Leaving home in a rush is what most preppers have given some thought to. Maybe your house is well-prepared to let you ride out any crisis, but what if it’s too risky to stay in it? That’s why most of us have a bug-out bag packed and ready, we can grab the bag on the way out if we need to go, and we’ll have enough critical equipment to give us a combat opportunity.
Generally, though, we hope to be able to make an orderly escape, with enough time to gather more supplies before we lock the door behind us and head to our bug-out place. We probably have a list of things, either in our heads or written down, to pack up and take with us. But what if you don’t have the time you’re supposed to have? Can you still collect the stuff on your list?
Not long ago, one of our frequent readers, posted a story on the website about how he found himself having to bug out a little faster than he planned. He made a mental list of what to take with him, but figured that he would have a bit of time to get it all together. He had done just what most of us do. What really happened was that there was a big fire threatening his house, and he suddenly realized he had no more than 10 minutes until he had to evacuate. That’s not a lot of time, and he missed some of it because he found it hard to think about what he wanted to take in the face of an emergency. He has since made a list of what to take when he has to leave in a hurry next time. We thought it was a brilliant idea, and we wanted to make a few suggestions about what to add to the “bug-out NOW” list.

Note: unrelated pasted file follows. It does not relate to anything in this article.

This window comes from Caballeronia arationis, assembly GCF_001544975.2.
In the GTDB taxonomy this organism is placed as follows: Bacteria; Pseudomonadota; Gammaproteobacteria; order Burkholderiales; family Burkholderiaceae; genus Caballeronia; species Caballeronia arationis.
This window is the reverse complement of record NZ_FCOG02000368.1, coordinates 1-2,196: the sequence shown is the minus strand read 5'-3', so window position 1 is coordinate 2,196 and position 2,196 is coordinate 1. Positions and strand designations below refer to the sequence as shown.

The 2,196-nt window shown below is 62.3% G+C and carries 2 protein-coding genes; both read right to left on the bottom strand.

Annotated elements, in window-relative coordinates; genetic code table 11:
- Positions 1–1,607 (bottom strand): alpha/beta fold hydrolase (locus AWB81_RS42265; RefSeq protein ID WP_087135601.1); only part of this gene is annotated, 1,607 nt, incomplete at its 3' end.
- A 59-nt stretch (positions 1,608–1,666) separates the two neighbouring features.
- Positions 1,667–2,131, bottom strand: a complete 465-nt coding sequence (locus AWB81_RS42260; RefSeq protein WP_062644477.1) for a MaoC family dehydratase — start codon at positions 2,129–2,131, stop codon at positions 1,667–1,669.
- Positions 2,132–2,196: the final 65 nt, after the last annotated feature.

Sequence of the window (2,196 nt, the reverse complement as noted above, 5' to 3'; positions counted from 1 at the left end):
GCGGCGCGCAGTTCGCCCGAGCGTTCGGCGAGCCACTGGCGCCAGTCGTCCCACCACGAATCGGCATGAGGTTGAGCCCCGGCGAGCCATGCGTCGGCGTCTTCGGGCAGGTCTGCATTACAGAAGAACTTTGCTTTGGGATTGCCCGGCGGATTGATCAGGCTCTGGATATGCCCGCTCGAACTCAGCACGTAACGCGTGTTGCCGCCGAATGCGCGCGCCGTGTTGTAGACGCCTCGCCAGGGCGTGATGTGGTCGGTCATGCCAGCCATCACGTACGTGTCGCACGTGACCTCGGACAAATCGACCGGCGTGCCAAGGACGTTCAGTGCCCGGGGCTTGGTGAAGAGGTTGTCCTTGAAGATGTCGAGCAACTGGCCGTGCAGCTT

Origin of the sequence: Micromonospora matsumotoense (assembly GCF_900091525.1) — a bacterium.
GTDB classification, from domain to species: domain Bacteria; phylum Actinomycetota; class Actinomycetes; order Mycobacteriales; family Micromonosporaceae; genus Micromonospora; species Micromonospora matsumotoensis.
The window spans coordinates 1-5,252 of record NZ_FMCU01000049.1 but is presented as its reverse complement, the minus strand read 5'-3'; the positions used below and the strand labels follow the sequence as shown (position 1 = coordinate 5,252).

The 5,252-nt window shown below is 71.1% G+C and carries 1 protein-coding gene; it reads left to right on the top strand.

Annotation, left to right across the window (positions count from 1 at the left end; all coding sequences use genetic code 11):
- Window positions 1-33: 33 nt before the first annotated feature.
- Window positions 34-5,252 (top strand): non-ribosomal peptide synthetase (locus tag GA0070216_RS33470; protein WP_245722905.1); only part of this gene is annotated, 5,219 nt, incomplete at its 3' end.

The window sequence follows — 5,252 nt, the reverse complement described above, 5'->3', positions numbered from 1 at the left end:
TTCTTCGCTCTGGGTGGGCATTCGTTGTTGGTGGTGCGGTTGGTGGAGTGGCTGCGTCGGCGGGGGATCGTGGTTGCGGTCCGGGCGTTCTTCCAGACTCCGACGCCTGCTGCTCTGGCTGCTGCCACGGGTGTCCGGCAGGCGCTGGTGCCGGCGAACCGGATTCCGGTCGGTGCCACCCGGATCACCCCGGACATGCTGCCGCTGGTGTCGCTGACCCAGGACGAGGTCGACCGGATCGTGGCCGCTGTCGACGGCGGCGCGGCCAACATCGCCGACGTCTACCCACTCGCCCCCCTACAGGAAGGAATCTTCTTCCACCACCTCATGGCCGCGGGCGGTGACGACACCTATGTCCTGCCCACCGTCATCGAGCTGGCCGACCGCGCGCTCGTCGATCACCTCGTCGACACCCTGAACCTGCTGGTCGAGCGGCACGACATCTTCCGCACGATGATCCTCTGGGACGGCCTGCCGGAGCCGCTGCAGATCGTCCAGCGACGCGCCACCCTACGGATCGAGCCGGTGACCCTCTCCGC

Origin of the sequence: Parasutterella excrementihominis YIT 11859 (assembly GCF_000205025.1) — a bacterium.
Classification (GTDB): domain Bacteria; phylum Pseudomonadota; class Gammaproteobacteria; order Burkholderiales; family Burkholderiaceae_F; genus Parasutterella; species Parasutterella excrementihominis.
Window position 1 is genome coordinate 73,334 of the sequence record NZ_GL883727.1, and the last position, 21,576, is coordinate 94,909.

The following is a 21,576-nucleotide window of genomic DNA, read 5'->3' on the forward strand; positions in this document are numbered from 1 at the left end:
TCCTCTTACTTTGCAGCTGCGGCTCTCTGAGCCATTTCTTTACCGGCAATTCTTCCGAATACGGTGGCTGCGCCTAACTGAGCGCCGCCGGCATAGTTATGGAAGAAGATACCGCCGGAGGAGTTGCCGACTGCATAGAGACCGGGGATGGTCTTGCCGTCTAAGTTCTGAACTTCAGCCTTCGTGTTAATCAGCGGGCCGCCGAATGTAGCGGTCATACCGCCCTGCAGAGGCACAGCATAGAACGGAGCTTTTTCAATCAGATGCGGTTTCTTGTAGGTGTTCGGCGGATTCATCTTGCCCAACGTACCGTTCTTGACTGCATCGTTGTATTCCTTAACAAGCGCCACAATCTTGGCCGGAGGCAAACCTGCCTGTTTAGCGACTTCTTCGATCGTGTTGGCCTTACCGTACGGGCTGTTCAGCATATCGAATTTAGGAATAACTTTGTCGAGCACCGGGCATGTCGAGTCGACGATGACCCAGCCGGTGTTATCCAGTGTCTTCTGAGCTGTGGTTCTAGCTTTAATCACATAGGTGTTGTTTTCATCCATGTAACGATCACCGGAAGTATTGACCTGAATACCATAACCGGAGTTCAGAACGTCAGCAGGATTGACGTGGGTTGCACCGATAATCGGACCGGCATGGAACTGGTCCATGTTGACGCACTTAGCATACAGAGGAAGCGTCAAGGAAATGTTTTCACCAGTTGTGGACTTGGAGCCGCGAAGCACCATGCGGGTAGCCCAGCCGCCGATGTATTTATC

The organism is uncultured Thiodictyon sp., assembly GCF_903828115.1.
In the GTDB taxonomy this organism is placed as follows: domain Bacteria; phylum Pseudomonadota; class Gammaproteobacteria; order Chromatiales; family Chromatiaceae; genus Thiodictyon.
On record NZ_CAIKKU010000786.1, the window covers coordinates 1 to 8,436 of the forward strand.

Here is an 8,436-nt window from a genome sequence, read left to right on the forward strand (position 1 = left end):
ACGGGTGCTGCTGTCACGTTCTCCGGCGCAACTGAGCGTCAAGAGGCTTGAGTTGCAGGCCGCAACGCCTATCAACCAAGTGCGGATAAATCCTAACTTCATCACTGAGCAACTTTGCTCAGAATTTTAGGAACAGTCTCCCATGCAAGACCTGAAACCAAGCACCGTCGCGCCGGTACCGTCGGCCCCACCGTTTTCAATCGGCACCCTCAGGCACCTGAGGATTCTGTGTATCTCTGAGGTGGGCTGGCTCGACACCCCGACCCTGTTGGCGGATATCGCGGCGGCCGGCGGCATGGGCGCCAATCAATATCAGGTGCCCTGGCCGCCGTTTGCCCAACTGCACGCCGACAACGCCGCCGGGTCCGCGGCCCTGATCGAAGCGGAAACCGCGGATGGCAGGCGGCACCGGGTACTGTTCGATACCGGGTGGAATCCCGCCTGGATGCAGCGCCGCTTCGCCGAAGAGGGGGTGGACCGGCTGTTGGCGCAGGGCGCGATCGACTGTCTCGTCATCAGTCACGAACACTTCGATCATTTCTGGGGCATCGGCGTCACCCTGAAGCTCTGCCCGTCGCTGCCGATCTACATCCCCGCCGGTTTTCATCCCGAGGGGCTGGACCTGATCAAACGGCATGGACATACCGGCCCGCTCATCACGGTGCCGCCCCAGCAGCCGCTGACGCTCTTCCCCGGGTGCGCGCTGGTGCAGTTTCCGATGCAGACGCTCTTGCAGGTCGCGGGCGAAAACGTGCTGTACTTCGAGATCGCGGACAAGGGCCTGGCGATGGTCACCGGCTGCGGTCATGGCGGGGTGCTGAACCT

1. Bug-out bag
Let’s start with the one that is obvious. It’s fair to say all the stuff in it was put there for a reason if you already have a bug-out bag, because it’s helpful. Grab it right away; it will also give you somewhere to bring the other things you find, unless it is completely packed. Some other stuff on the list should already be in your BOB (maybe most) anyway.
Related: How To Make A Bug Out Bag Jacket
To reflect the normal survival priorities, the things you grab must reflect, and water is at the top of that list. That doesn’t necessarily mean that you need to take water with you, only that you need to know that it will keep you supplied. In fact, you will probably need to take it to make sure you have water.
The thing is, that’s not the time you want to fill water containers when you know you need to be on the move in ten minutes. Store filled containers in the garage or somewhere near the car if you’re going to bug out by vehicle; either use preservatives in the water or periodically refill the containers to ensure that the water is still safe to use.
Smaller water buckets are the way forward if you have to bug out on foot, either because that’s part of the strategy or because your car is disabled. GI canteens are nice, but there is more capacity for water bladders, and they are better for staying hydrated on the move. Again, keep them filled and occasionally replace the water.
The odds are you’ve got some bug-out bag emergency rations anyway, so if you have ten minutes, grab what you can from the kitchen as well. Everything that is easy to eat and high in energy like bread, canned goods, candy, snacks. Better than not enough, it’s better to have too much food.
Some preppers keep a gun in their bug-out bag, but it won’t hurt to grab any additional ammo you have. If your designated gun is a handgun, and you’ve got a long gun in your house, take it and all the ammo you’ve got.